Modern Quarrying Q1 2023

PRODUCTION INCREASE? CONSIDER THE CONVEYOR TROUGH ANGLE Production increases such as a boost in cargo volume, material size or conveyor speed, can result in changes in the conveyor tracking, spillage and safety. One consideration is how loaded (or overloaded) the belt is compared to the trough angle. Proper belt width and cradles with adjustable supports should be factors to consider. By R. Todd Swinderman, President Emeritus/ Martin Engineering.


T he trough angle is width is selected by calculating the cross-sectional area of the bulk material by assuming a troughing angle, an idler with three equal roll lengths and the surcharge angle, lump size and flowability of the bulk solid being handled. There are two important cross-sectional areas to consider, CEMA 100% full and full edge-to-edge . CEMA 100% full The 100% full area is based on a standard belt edge required to prevent spillover between idlers as the belt sags on the carrying run. The full edge-to-edge loading is used to calculate the maximum potential load on the structure. The best practice is to select the belt width based on 85% of the CEMA 100% cross-sectional initially selected based on experience or the existing idlers for standardisation. Belt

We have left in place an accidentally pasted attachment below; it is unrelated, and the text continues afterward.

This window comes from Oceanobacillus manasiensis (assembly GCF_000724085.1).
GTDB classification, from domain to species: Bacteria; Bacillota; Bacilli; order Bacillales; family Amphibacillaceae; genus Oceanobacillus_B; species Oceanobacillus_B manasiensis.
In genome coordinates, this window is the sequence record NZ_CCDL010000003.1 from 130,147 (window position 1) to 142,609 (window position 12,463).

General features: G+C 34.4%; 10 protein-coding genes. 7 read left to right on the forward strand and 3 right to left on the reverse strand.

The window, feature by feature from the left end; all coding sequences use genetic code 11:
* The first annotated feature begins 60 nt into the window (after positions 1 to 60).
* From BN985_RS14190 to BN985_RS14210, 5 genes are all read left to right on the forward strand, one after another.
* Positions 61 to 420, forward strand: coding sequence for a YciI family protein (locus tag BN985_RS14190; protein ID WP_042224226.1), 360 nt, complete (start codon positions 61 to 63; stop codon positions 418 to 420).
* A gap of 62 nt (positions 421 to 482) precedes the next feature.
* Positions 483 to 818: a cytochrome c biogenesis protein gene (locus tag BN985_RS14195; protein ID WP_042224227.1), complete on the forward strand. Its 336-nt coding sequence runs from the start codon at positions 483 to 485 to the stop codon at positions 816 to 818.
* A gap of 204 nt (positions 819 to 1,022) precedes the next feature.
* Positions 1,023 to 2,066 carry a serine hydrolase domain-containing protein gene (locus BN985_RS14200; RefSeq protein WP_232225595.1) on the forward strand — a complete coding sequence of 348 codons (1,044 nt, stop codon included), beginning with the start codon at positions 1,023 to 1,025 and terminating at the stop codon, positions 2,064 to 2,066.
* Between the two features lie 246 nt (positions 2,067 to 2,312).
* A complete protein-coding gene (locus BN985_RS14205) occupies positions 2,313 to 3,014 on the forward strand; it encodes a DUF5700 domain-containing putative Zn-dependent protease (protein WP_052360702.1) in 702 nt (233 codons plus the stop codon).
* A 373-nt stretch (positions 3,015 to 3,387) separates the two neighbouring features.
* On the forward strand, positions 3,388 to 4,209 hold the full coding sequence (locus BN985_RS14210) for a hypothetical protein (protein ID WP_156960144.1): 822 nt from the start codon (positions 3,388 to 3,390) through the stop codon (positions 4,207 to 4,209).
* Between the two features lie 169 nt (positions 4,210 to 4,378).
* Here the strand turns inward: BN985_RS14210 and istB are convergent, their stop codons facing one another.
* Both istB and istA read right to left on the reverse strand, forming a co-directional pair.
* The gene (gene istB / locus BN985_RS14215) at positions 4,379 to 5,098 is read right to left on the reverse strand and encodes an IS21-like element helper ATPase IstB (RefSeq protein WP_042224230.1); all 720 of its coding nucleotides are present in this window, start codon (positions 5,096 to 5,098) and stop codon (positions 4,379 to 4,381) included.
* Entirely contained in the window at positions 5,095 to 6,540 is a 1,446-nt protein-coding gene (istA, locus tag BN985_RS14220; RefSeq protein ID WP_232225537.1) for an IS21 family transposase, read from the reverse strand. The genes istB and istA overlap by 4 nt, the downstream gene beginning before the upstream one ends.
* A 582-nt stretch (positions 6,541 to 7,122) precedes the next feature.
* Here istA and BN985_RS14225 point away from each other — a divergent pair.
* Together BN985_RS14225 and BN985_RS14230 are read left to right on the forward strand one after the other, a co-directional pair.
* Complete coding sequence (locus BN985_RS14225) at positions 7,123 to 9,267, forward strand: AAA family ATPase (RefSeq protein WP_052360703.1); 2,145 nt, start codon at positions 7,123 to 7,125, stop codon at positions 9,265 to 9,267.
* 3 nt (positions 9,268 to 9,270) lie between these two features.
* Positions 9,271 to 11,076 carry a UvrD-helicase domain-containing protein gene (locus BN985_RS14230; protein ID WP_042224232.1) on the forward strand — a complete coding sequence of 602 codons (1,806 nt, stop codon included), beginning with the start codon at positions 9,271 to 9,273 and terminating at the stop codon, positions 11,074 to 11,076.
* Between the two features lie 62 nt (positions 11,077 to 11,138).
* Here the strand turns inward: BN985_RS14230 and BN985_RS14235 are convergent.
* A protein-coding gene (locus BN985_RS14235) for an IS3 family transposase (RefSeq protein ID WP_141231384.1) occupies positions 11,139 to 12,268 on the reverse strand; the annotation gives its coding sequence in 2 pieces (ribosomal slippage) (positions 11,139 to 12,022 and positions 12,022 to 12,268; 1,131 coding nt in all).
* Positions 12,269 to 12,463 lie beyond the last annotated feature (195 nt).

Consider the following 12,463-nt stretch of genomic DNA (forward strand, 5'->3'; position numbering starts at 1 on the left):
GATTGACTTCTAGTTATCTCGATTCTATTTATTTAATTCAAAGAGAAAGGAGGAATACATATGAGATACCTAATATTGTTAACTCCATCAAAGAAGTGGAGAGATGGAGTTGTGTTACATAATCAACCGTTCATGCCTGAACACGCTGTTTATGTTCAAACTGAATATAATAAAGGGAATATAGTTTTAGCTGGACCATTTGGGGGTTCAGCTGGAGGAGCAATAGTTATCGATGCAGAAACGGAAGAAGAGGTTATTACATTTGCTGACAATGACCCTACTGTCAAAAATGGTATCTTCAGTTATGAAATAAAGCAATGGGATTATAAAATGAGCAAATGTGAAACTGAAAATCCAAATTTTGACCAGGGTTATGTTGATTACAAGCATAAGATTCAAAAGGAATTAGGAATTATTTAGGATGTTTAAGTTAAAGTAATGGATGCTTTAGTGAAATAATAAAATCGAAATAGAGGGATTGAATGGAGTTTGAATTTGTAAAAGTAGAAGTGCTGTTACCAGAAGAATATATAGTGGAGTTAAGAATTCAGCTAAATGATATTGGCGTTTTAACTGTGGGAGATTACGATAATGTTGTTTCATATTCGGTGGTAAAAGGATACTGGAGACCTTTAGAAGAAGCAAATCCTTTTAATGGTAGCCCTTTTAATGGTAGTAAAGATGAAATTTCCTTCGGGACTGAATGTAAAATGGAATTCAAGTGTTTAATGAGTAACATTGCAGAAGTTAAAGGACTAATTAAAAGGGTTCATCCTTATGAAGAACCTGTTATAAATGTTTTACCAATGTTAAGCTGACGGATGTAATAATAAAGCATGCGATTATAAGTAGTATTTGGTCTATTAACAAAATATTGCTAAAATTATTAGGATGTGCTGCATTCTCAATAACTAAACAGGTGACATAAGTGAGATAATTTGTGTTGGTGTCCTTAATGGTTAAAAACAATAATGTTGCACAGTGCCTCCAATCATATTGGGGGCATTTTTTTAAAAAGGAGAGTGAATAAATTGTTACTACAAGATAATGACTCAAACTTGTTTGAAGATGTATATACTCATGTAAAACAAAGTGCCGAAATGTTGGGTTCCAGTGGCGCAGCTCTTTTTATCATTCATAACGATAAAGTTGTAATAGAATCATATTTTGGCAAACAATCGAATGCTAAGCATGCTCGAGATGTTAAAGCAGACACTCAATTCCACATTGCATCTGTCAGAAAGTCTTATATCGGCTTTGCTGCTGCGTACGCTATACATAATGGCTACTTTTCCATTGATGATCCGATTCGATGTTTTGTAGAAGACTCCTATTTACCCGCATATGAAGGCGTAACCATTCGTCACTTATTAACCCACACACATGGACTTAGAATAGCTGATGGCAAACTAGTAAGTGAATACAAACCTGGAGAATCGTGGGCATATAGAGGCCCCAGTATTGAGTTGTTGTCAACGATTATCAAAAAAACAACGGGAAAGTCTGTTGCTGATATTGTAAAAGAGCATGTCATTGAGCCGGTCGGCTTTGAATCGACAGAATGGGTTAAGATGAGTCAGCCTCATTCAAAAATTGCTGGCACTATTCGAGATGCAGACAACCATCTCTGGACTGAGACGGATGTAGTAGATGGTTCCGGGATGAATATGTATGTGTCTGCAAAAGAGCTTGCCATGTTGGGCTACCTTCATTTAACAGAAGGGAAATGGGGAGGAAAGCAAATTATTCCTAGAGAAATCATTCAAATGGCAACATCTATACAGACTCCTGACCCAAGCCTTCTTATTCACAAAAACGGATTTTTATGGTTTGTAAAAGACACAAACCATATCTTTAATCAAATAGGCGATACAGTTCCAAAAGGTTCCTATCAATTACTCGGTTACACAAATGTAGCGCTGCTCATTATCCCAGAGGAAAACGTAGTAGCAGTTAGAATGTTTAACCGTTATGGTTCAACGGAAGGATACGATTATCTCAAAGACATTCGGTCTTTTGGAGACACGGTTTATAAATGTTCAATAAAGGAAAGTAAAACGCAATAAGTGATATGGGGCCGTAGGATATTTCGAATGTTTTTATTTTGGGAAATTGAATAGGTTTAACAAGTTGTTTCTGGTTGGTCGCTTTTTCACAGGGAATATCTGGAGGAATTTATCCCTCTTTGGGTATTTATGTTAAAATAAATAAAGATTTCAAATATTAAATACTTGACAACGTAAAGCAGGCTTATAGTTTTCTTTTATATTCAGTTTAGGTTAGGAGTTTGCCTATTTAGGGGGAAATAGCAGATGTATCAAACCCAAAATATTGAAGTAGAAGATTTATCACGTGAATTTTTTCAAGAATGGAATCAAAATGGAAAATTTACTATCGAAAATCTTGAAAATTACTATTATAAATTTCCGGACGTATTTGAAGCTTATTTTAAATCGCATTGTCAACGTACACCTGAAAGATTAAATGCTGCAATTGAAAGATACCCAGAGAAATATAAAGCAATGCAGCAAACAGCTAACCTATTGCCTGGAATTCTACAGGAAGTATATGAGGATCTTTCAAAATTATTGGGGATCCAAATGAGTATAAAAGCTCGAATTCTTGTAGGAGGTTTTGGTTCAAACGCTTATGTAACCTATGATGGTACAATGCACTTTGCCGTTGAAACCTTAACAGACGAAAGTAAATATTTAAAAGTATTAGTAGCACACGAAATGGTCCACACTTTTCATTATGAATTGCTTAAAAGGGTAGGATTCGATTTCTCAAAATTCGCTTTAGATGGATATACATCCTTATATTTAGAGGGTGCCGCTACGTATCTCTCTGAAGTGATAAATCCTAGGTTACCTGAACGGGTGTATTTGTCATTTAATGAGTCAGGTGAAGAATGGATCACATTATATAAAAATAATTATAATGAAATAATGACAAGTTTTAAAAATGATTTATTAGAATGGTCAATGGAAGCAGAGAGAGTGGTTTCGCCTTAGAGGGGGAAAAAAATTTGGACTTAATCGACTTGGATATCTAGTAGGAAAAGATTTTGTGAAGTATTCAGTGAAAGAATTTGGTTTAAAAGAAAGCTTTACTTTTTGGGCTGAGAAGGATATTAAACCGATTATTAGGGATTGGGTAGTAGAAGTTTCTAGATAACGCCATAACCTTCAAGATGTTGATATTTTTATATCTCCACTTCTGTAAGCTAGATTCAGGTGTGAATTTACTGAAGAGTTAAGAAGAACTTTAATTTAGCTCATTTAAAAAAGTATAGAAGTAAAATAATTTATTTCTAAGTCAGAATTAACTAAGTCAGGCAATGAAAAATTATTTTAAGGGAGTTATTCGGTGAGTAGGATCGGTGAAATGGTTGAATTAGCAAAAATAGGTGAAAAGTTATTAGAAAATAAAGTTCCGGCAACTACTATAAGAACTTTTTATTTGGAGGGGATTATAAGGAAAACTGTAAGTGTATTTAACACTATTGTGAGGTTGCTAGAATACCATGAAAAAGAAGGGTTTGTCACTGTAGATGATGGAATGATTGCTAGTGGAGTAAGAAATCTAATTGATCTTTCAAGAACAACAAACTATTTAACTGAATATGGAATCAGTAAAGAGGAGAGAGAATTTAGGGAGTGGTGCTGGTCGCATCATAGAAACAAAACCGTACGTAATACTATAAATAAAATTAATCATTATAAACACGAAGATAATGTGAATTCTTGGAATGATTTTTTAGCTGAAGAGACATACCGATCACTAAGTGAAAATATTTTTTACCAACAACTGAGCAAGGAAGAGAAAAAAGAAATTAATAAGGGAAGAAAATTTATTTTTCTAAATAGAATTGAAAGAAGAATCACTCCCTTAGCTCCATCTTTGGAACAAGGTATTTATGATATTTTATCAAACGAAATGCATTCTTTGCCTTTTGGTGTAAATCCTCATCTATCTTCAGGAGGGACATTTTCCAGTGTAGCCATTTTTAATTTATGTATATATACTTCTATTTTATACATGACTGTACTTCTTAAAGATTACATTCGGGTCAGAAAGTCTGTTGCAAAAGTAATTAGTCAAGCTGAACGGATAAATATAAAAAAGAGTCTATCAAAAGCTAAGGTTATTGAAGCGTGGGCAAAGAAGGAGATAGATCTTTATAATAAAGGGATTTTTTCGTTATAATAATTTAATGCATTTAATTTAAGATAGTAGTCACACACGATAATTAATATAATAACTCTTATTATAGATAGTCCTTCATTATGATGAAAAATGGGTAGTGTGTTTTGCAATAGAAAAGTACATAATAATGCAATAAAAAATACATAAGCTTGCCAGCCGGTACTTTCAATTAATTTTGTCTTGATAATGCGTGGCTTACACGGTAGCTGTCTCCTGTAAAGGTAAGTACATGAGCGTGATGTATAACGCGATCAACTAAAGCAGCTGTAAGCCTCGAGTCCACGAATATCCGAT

20- to a 45-degree trough angle is a 37% increase. Although 35-degree idlers are fairly stan dard, it is important to note that for retrofit upgrades, going from 35 to 45-degree idlers is only an 8% cross-sectional area increase (see Figure 2). Full edge-to-edge The second common tech nique for new construction is to design the structure for the next wider belt width and use CEMA wide-base idlers or MartinĀ® Slider Cradles. The mounting dimensions of wide-base idlers or bumpers allow for a future replacement with a wider belt. For example, if the structure for the 1 200 mm wide belt and 20-degree surcharge angle using 35-degree trough idlers was designed for wide base idlers, the belt width could be increased to 1 400 mm, resulting in a 33% capacity increase with the same trough angle and belt speed.

area to allow for surge loads, off-centre loading or normal mistracking (see Fig 1). If operators are planning on upgrading the transfer chute to prevent spillage from mistrack ing, it may be possible to use a non-standard belt width, because the wing lengths of most trough ing idlers allow more room than what is considered acceptable for mistracking belts. It may also be possible to change the standard trough angle or use a custom designed idler to allow for more cross-sectional area. Two com mon techniques can be incor porated into a new or complete conveyor design to make future upgrades less costly. The first technique is changing the trough angle of the idlers to raise the capacity by increasing the cross-sectional area. In new designs, consider using 20-degree idlers. Upgrading to 35-degree idlers is a 27% increase in cross sectional area and going from



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